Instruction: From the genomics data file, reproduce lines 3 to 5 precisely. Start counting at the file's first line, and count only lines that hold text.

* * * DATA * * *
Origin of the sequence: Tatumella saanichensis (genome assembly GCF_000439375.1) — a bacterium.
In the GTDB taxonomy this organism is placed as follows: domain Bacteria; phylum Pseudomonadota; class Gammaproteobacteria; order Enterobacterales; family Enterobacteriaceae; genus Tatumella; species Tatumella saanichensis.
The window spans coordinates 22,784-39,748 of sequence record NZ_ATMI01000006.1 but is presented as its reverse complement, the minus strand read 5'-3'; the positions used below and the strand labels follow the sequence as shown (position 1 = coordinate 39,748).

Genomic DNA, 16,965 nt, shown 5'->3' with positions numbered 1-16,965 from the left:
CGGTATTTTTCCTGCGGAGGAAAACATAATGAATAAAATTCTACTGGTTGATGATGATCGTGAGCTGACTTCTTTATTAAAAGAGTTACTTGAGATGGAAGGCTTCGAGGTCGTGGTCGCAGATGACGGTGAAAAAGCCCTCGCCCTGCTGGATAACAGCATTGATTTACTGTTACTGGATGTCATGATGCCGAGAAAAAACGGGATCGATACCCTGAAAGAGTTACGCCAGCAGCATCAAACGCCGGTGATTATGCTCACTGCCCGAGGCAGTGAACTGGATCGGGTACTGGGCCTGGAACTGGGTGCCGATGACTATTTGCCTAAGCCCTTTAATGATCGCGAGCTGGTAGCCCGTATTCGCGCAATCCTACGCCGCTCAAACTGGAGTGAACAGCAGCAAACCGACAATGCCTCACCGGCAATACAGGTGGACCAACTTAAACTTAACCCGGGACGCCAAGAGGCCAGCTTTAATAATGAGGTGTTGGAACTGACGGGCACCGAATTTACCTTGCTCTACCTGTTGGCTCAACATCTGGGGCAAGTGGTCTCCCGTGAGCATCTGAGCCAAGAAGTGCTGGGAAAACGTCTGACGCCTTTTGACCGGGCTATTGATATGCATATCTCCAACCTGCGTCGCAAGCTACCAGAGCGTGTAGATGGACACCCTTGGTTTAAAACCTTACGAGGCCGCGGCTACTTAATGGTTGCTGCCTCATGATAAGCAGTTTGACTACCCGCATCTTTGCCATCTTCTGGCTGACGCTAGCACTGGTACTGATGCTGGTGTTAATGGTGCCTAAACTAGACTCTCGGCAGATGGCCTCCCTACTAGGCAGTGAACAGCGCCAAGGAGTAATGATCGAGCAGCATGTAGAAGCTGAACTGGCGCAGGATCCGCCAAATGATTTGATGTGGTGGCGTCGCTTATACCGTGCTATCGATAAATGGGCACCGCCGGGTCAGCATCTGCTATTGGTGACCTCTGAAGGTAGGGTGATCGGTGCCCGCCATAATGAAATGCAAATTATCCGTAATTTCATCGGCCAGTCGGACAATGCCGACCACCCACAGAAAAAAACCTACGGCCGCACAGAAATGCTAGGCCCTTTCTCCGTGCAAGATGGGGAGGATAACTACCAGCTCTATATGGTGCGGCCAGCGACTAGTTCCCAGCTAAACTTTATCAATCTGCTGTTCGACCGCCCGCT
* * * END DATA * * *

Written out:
The window spans coordinates 22,784-39,748 of sequence record NZ_ATMI01000006.1 but is presented as its reverse complement, the minus strand read 5'-3'; the positions used below and the strand labels follow the sequence as shown (position 1 = coordinate 39,748).

Genomic DNA, 16,965 nt, shown 5'->3' with positions numbered 1-16,965 from the left:
CGGTATTTTTCCTGCGGAGGAAAACATAATGAATAAAATTCTACTGGTTGATGATGATCGTGAGCTGACTTCTTTATTAAAAGAGTTACTTGAGATGGAAGGCTTCGAGGTCGTGGTCGCAGATGACGGTGAAAAAGCCCTCGCCCTGCTGGATAACAGCATTGATTTACTGTTACTGGATGTCATGATGCCGAGAAAAAACGGGATCGATACCCTGAAAGAGTTACGCCAGCAGCATCAAACGCCGGTGATTATGCTCACTGCCCGAGGCAGTGAACTGGATCGGGTACTGGGCCTGGAACTGGGTGCCGATGACTATTTGCCTAAGCCCTTTAATGATCGCGAGCTGGTAGCCCGTATTCGCGCAATCCTACGCCGCTCAAACTGGAGTGAACAGCAGCAAACCGACAATGCCTCACCGGCAATACAGGTGGACCAACTTAAACTTAACCCGGGACGCCAAGAGGCCAGCTTTAATAATGAGGTGTTGGAACTGACGGGCACCGAATTTACCTTGCTCTACCTGTTGGCTCAACATCTGGGGCAAGTGGTCTCCCGTGAGCATCTGAGCCAAGAAGTGCTGGGAAAACGTCTGACGCCTTTTGACCGGGCTATTGATATGCATATCTCCAACCTGCGTCGCAAGCTACCAGAGCGTGTAGATGGACACCCTTGGTTTAAAACCTTACGAGGCCGCGGCTACTTAATGGTTGCTGCCTCATGATAAGCAGTTTGACTACCCGCATCTTTGCCATCTTCTGGCTGACGCTAGCACTGGTACTGATGCTGGTGTTAATGGTGCCTAAACTAGACTCTCGGCAGATGGCCTCCCTACTAGGCAGTGAACAGCGCCAAGGAGTAATGATCGAGCAGCATGTAGAAGCTGAACTGGCGCAGGATCCGCCAAATGATTTGATGTGGTGGCGTCGCTTATACCGTGCTATCGATAAATGGGCACCGCCGGGTCAGCATCTGCTATTGGTGACCTCTGAAGGTAGGGTGATCGGTGCCCGCCATAATGAAATGCAAATTATCCGTAATTTCATCGGCCAGTCGGACAATGCCGACCACCCACAGAAAAAAACCTACGGCCGCACAGAAATGCTAGGCCCTTTCTCCGTGCAAGATGGGGAGGATAACTACCAGCTCTATATGGTGCGGCCAGCGACTAGTTCCCAGCTAAACTTTATCAATCTGCTGTTCGACCGCCCGCT